The Conference of Parties to the UNFCCC serving as the Meeting of the Parties to the Paris Agreement (the “CMA”) may decide to adopt a Kyoto-style approach to accounting for emissions, whereby emissions can be traded. It is possible that tradable units similar to AAUs could be adopted, whereby Parties can trade emissions within the framework of their NDCs. Indeed, the Ad Hoc Working Group on the Paris Agreement, which is currently developing guidance on NDCs, has received many suggestions that similar style accounting mechanisms are used for NDCs.
However, even if AAUs (in the same or similar form) are adopted as an accounting mechanism for NDCs, it would conceptually be difficult to allow the use of Kyoto Protocol AAUs post-2020 as they will not represent forward-looking emissions levels, as they are only a measurement of emissions allowances up to 2020 (and even that would be on the assumption that the Doha Amendment enters into force).
Instead, a new tradable unit would need to be created for use towards NDCs. This may well resemble AAUs, but it does not make sense for Kyoto Protocol AAUs to continue to be used towards post-2020 targets.
1.4 Economic arguments against continuing use of Kyoto Protocol AAUs
As AAUs are measurements of emissions allowances up to 2020, they would lose their economic value after 2020 once the Kyoto Protocol commitments no longer apply.
If a new type of unit were adopted under the Paris Agreement framework, it is possible that whilst the Kyoto Protocol commitments still subsist (i.e. until the end of 2020) there would be economic incentives for some parties to trade their AAUs for such new units (or vice versa). This may take place in the context of the Paris Agreement “internationally transferred mitigation outcomes” mechanism (“ITMOs”). ITMOs allow Parties to agree between themselves to adopt mitigation measures in each other’s territories to contribute to their own NDC (without double-counting). However, if such trades do occur, the Kyoto Protocol AAUs themselves would not contribute to compliance with NDCs in any way. They would simply be a bargaining tool for the party transferring the AAU.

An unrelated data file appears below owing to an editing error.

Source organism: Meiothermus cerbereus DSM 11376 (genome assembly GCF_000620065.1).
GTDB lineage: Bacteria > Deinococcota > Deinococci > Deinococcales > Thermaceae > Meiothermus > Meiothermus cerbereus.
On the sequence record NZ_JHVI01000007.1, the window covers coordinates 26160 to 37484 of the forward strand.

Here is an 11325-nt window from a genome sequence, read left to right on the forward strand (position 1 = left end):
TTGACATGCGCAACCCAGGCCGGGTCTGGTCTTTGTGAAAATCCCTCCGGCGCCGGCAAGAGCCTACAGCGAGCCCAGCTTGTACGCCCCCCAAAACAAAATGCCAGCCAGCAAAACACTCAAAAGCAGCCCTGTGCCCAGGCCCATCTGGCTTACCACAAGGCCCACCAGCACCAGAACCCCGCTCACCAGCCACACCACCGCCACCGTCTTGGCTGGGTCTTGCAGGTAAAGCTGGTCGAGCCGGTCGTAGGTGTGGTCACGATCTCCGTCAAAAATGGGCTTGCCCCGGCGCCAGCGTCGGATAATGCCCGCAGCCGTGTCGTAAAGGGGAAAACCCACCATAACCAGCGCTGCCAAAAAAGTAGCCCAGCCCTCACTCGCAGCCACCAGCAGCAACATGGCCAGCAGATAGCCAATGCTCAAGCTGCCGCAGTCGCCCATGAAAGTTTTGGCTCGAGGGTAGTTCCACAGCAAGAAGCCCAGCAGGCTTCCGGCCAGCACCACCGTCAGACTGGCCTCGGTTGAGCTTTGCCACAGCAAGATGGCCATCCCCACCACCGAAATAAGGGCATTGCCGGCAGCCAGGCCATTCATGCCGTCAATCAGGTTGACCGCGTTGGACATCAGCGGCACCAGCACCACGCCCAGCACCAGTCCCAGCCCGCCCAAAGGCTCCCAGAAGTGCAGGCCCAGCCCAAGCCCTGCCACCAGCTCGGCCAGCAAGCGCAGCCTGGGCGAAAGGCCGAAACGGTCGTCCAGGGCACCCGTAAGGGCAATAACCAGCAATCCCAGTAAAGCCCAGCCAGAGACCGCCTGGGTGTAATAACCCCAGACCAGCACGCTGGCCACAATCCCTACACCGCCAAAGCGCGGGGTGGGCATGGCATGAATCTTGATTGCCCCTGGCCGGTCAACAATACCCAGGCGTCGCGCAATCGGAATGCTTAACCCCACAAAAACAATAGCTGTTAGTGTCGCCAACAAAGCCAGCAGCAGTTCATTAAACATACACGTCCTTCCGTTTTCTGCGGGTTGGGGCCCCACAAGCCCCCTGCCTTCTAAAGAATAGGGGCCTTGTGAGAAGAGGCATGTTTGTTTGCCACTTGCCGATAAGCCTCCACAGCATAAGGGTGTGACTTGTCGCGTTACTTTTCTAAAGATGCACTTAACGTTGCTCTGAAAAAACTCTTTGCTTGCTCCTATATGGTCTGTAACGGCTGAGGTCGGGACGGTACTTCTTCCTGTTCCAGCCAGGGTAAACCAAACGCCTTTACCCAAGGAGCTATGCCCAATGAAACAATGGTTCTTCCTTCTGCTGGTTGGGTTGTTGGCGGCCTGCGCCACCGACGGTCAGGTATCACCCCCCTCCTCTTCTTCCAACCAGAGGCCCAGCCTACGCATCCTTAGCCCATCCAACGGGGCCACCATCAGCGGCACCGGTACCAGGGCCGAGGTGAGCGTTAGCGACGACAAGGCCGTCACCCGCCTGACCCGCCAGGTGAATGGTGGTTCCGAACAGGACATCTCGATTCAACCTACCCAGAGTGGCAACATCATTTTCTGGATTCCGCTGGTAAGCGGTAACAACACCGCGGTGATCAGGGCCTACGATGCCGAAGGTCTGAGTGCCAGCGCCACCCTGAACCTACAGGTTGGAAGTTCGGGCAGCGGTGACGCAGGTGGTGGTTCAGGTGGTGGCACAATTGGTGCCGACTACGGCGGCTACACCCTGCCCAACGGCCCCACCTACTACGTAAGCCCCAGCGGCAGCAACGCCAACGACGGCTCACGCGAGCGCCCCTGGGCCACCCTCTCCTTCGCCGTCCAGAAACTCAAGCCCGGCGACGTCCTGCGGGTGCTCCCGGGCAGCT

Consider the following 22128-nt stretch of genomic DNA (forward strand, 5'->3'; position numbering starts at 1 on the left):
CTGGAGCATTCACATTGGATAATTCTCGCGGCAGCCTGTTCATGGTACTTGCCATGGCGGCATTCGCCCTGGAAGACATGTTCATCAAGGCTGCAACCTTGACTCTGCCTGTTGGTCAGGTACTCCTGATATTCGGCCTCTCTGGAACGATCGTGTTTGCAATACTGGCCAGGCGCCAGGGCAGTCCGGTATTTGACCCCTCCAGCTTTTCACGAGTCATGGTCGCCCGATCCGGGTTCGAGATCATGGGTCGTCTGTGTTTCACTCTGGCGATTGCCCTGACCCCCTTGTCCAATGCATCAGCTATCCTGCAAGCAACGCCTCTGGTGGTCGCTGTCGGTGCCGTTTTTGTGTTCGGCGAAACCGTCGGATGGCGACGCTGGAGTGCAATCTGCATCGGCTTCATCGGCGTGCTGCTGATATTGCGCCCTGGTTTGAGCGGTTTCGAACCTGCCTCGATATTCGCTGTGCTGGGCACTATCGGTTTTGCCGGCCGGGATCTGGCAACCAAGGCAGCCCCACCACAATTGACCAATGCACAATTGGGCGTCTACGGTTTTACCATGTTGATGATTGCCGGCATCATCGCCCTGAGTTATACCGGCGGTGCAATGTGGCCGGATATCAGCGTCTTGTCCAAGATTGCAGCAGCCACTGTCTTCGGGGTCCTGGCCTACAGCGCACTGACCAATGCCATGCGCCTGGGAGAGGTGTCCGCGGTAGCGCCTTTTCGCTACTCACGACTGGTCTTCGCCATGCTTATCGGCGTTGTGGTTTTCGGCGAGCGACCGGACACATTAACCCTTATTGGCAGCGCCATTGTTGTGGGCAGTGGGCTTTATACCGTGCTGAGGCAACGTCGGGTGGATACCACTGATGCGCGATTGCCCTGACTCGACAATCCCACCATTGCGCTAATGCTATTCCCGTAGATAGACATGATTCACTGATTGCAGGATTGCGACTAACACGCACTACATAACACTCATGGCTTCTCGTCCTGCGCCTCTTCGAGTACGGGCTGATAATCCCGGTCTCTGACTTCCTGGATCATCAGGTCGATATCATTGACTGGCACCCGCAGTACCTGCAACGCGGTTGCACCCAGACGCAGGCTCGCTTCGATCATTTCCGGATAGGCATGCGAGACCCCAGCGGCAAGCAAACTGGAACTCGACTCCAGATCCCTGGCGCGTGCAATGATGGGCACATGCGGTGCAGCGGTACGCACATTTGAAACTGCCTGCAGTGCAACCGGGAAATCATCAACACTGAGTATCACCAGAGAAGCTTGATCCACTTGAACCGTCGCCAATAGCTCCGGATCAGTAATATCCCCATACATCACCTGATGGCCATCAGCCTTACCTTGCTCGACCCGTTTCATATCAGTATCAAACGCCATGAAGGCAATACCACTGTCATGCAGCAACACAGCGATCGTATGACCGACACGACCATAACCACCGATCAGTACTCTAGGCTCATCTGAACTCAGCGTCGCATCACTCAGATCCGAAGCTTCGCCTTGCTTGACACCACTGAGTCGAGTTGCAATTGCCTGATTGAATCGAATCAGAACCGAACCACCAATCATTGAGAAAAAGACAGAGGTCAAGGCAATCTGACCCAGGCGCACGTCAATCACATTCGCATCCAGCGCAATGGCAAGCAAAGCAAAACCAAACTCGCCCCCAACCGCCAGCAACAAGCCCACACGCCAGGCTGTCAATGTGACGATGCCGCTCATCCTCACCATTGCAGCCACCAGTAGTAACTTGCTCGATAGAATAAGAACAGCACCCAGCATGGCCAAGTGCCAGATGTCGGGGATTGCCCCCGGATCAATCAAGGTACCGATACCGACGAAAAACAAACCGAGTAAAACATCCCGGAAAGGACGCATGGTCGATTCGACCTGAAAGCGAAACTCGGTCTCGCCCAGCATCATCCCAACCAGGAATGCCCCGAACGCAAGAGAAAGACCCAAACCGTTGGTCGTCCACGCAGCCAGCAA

Furthermore, the continued use of Kyoto Protocol AAUs post 2020 may create an unfair advantage for developed countries over developing countries. Only those States which adopted Kyoto Protocol commitments (developed countries) received AAUs, whereas the Paris Agreement applies to all UNFCCC Parties. The non-Parties to the Kyoto Protocol have not had the opportunity to accumulate surplus AAUs for use under the Paris Agreement.
To allow such an advantage to developed countries would go against the spirit of both the Kyoto Protocol and the Paris Agreement, since both recognise that developed countries are in a better position to reduce their emissions (indeed, this was one of the reasons why only developed countries made emissions commitments under the Kyoto Protocol).
1.5 Economic and environmental arguments against AAU concept
There are a number of perceived benefits to the emissions trading framework created by AAUs (and other carbon securities) under the Kyoto Protocol. However, it may be that AAUs as a concept are not the best way to reduce emissions in every jurisdiction.
The principle behind Paris Agreement’ NDCs is that each Party sets itself a target and then reports on its achievement of that target. The overall goal is to reduce emissions as much as possible.
However, the tradability of AAUs (or similar units) allows States to sell off any “surplus” allowance units. It could be the case that, if States were not able to sell off their surplus units, overall emissions would decrease. States which would otherwise buy the surplus units to meet their NDCs would instead have to reduce their emissions to meet them. As AAUs are structured as an allowance, or a ceiling of permitted emissions, their trade creates a systemic economic incentive not to reduce emissions beyond a certain aggregate level. This goes against the purpose of the Paris Agreement, which is to reduce emissions as much as possible, not just to a certain level. A different type of carbon security might avoid this incentive and encourage reduction in emissions beyond parties NDC targets.
There is currently no legal basis for the continued use of Kyoto Protocol AAUs, other than on the assumption that the Doha Amendment enters into force (or is nevertheless complied with voluntarily). After 2020, when the Kyoto Protocol obligations fall away, AAUs will have no forward-looking meaning and will not serve any purpose towards contributing to Paris Agreement’ NDCs. It is possible that similar tradable emissions units will be created under the Paris Agreement framework, but Kyoto Protocol AAUs would not be fungible with these and should not be able to contribute to achievement of NDCs.
Parties wishing to oppose the use of Kyoto Protocol AAUs towards NDCs may also argue that their continued use would create an unfair advantage for developed countries over developing countries, as only developed countries were granted AAUs under the Kyoto Protocol framework. Furthermore, it is arguable that the structure of AAUs creates a systemic incentive not to reduce emissions beyond set targets.